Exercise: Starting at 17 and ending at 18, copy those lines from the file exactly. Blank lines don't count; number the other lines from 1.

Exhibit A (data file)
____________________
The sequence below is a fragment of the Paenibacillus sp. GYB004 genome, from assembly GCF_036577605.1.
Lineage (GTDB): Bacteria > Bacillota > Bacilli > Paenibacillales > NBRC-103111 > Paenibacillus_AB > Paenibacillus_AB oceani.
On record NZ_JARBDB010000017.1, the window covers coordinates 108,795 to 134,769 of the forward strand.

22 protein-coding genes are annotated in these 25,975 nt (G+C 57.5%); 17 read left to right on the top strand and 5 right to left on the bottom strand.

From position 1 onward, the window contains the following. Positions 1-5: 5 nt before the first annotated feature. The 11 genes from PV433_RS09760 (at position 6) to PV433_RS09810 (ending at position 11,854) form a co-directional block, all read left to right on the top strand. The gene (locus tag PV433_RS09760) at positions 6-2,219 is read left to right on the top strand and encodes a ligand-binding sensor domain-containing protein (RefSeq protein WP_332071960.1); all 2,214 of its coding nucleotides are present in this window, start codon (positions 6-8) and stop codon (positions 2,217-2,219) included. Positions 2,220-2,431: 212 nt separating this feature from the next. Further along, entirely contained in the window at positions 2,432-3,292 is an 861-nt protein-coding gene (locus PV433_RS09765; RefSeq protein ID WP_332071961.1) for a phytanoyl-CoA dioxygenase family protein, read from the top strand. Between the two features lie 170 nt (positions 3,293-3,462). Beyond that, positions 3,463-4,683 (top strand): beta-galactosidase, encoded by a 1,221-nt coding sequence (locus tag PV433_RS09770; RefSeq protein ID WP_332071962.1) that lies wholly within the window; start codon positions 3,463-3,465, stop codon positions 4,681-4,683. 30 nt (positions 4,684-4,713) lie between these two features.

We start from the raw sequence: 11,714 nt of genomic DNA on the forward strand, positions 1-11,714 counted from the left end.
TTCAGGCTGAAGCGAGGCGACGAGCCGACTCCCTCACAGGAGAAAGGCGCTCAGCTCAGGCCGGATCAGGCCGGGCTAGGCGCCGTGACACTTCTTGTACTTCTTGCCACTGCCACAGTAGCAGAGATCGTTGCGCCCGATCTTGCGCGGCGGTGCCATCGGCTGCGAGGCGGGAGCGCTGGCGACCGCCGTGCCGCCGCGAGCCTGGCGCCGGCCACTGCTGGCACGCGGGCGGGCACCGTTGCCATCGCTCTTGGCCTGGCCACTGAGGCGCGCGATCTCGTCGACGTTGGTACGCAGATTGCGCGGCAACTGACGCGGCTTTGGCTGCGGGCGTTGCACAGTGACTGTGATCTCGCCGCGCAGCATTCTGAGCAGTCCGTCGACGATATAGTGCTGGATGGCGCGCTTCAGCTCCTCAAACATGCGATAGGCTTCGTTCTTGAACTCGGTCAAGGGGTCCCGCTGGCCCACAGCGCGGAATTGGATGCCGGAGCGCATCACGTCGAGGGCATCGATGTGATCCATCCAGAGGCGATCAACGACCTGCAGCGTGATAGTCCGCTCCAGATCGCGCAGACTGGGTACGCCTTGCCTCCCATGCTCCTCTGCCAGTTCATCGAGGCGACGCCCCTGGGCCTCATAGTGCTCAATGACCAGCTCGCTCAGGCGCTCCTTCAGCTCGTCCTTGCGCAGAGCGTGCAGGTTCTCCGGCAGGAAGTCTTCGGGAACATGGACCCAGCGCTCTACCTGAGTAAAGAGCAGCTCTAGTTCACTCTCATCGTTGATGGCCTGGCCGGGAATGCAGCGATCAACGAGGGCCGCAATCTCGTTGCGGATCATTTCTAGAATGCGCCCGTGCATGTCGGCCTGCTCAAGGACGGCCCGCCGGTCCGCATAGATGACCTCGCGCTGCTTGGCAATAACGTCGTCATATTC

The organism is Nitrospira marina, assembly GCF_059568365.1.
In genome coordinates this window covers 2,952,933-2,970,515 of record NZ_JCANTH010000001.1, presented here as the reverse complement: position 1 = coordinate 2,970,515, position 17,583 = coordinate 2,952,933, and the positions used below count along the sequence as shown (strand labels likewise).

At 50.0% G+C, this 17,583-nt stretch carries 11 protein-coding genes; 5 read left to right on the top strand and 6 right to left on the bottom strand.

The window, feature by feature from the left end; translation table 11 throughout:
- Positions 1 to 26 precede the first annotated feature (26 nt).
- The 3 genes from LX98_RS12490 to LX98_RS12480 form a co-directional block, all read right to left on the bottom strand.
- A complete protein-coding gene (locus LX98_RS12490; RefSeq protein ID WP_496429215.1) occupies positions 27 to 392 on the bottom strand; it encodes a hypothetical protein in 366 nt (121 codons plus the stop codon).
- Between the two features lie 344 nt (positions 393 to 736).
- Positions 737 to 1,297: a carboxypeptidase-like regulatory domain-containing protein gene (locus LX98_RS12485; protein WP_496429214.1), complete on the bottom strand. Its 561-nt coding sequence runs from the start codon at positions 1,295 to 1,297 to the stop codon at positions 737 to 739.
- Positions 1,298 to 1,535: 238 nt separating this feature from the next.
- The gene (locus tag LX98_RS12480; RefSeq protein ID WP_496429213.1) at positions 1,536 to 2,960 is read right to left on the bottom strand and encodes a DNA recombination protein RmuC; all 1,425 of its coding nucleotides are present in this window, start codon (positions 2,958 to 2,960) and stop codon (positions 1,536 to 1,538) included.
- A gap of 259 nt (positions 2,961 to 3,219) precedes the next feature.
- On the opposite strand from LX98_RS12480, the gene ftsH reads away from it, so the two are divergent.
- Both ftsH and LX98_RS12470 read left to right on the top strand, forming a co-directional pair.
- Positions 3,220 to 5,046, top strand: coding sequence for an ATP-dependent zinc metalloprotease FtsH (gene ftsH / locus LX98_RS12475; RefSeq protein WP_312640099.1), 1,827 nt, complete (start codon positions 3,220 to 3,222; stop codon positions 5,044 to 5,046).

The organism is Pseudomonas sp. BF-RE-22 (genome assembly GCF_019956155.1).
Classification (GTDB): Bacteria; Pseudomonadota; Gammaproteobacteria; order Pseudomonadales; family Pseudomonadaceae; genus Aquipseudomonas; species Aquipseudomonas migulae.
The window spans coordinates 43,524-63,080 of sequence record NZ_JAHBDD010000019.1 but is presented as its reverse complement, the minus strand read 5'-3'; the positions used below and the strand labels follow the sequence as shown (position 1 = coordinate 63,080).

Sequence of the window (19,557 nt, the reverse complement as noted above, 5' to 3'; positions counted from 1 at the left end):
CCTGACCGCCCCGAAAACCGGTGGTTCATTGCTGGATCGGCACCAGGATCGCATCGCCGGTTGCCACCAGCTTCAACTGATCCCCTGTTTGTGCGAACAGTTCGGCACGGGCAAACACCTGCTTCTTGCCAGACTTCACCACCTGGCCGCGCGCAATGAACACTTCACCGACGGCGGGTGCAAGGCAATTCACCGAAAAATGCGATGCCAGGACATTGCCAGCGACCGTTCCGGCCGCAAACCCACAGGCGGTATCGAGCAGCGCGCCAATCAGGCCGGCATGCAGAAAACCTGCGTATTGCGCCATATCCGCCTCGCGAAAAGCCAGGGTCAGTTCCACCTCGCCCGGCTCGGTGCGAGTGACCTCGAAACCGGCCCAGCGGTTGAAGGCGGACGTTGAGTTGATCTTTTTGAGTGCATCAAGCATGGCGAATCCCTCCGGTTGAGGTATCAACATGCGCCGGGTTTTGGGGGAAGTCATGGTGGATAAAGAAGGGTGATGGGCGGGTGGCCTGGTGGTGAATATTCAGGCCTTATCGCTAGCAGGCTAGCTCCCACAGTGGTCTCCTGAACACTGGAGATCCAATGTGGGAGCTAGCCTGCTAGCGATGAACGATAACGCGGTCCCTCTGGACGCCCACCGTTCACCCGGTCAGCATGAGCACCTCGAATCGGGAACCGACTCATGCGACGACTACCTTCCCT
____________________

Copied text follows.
- Positions 1,298 to 1,535: 238 nt separating this feature from the next.
- The gene (locus tag LX98_RS12480; RefSeq protein ID WP_496429213.1) at positions 1,536 to 2,960 is read right to left on the bottom strand and encodes a DNA recombination protein RmuC; all 1,425 of its coding nucleotides are present in this window, start codon (positions 2,958 to 2,960) and stop codon (positions 1,536 to 1,538) included.